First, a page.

PLM Meets the Top Floor

April 1, 2006
Since its introduction, Product Lifecycle Management (PLM) has provided design engineers with all kinds of benefits, but the promise has always been to extend those benefits to the greater enterprise.

“PLM is the bloodstream of the business process,” declares Lyndon Smith. As director of quality for the Radial Shaft Seal Division of Tier One automotive supplier Freudenberg-NOK, based in Plymouth, Mich., Smith is responsible for quality management at six plants—four in the United States, one in Brazil and one in Mexico. “The fundamental profitability of any business is reliant on the profitability of its products. That’s why PLM is an integral part of the fundamental business of any company.”

Prior to deploying a Product Lifecyle Management, or PLM, solution from Lawrence, Mass.-based Aras Corp., the disparate engineering groups at Freudenberg-NOK were all doing something different. Standardizing design enabled a centralized view of all projects across the company, as well as standardized reporting. Since the PLM implementation, Freudenberg-NOK has experienced some significant benefits.

“First, with proper resources supporting design and development, you have a better design for both your product and your process,” says Smith. “Second, with a more consistent product long term, it creates a more robust end-product due to reduced variation. Finally, you get closer to your cost targets for profitability. You’re not wasting money on excess scrap or inefficiency.”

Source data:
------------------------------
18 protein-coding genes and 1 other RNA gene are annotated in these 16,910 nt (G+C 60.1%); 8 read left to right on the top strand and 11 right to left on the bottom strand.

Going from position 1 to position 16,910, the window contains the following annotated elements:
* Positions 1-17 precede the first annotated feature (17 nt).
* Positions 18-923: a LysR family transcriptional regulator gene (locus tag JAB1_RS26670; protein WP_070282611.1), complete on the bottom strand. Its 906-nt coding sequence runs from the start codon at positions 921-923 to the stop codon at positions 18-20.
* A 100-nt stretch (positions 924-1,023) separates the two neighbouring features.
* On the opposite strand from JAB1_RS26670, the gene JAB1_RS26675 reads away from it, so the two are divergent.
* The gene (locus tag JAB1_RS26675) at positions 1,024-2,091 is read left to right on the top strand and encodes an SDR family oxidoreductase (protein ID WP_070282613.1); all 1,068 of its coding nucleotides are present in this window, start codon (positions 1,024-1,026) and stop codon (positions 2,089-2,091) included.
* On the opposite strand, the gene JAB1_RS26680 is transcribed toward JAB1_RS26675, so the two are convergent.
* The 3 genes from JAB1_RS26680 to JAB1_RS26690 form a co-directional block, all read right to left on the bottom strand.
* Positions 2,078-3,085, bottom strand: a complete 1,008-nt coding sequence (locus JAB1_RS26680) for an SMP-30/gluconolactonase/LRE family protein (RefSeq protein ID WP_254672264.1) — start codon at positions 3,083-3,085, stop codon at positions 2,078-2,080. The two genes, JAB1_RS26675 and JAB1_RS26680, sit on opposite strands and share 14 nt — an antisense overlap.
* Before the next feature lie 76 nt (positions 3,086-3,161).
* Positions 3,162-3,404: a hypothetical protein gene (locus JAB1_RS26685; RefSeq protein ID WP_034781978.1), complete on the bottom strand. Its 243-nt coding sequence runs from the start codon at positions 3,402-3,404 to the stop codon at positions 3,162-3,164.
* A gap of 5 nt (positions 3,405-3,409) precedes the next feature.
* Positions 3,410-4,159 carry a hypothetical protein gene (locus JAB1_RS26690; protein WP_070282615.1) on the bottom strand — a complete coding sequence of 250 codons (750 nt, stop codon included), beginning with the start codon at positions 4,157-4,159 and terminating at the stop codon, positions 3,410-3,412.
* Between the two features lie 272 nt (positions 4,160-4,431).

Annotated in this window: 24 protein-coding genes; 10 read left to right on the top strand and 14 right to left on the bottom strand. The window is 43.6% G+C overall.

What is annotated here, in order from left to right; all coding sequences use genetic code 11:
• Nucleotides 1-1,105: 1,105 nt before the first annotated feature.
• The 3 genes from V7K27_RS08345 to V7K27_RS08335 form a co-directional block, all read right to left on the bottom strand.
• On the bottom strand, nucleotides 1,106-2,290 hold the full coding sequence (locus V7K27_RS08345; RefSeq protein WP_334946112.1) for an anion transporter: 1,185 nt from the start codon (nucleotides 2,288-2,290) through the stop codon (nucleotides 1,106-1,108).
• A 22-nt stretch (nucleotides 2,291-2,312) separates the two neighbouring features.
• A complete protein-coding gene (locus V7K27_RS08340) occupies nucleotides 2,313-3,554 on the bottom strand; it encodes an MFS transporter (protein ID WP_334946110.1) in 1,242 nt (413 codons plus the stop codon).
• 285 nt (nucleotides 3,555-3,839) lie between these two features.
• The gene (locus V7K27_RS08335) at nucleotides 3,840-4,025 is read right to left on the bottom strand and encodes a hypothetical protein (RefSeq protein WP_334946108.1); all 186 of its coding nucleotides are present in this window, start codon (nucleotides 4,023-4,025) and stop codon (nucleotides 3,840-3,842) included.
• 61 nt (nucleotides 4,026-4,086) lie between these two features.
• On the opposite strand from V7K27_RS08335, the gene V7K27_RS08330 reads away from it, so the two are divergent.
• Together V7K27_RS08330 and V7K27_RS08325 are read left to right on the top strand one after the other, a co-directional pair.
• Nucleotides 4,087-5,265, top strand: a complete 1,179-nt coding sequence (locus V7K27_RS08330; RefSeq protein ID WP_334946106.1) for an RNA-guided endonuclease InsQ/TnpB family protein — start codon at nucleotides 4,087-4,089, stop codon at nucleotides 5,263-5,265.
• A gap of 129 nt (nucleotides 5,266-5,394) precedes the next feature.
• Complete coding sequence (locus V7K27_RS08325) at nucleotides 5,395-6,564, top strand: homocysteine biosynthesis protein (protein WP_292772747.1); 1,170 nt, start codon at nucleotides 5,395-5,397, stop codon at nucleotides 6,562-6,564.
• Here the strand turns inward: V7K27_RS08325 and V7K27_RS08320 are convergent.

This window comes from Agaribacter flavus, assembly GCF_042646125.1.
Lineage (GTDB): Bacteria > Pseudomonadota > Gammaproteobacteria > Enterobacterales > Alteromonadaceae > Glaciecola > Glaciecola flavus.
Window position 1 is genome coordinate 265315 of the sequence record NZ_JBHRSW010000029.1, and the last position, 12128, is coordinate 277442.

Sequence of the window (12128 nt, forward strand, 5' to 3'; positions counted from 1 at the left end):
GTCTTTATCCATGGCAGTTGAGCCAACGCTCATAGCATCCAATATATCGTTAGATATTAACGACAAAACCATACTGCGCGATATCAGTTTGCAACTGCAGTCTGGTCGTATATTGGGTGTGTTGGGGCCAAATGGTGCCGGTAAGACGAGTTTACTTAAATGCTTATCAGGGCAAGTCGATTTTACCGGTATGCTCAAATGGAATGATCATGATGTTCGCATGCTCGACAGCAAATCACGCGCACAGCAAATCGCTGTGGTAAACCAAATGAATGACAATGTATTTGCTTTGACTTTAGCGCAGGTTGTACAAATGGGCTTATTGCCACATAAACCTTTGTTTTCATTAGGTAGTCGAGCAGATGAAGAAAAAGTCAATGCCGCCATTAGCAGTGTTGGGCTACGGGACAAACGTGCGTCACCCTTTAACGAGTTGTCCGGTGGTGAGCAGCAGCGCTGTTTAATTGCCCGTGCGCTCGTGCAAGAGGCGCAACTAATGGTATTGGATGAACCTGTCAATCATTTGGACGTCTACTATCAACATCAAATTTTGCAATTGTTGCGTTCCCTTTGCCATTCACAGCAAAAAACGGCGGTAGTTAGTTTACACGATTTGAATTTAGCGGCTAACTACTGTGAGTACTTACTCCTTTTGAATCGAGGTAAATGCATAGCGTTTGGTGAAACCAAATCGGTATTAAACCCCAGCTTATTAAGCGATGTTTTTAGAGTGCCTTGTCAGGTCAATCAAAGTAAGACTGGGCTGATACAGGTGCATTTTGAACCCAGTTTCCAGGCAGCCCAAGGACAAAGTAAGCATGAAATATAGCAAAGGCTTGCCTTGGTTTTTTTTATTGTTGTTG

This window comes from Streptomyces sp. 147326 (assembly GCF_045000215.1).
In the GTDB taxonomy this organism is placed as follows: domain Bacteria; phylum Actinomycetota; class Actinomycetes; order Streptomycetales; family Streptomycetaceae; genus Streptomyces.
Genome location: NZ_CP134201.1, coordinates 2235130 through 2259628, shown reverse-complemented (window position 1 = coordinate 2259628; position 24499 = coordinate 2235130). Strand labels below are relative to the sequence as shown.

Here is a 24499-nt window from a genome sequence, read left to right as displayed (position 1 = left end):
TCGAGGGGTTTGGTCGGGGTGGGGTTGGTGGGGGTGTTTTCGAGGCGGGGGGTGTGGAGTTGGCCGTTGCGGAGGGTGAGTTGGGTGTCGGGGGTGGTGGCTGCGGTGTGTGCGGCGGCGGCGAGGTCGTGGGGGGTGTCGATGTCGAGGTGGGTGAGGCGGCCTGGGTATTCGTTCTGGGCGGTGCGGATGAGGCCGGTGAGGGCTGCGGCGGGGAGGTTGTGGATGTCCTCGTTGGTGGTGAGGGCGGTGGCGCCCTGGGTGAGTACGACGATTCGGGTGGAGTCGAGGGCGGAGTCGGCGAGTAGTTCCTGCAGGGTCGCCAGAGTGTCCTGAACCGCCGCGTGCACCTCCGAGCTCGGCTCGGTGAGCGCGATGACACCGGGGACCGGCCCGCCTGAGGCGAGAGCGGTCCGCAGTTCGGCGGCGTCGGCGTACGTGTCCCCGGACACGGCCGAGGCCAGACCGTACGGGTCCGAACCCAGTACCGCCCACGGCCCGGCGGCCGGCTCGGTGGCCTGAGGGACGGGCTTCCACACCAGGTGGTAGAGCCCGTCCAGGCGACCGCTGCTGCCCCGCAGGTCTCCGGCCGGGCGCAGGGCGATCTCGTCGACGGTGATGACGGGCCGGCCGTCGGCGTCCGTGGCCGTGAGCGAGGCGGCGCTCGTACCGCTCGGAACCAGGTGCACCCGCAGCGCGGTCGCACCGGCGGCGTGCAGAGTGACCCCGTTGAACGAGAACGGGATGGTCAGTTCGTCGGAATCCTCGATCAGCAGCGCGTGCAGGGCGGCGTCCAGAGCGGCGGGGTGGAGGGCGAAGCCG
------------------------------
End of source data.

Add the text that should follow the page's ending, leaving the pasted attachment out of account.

According to Jim Brown, an analyst with Boston-based AberdeenGroup Inc., PLM has finally arrived as an enterprise application. “The solution now enables the business and works across the enterprise,” he says. “It really is a supply chain application now, rather than just an engineering application. If you’re just improving the engineering, but you’re not addressing the relationships at the enterprise level and with partners, you are missing the opportunity of PLM.” That’s the core of PLM, says Brown. “It’s about managing all the relationships of a product.”

The kitchen sink?

One of the challenges PLM had to overcome was definition; amid claims that just about everything up to and including the kitchen sink was covered by the PLM umbrella, many vendors and analysts had trouble articulating a clear message of what PLM does. Is it a super computer-aided design solution? Is it product configuration? Is it supply chain engineering? Does it actually cover every aspect of a widget’s lifecycle, from conceptualization to product retirement?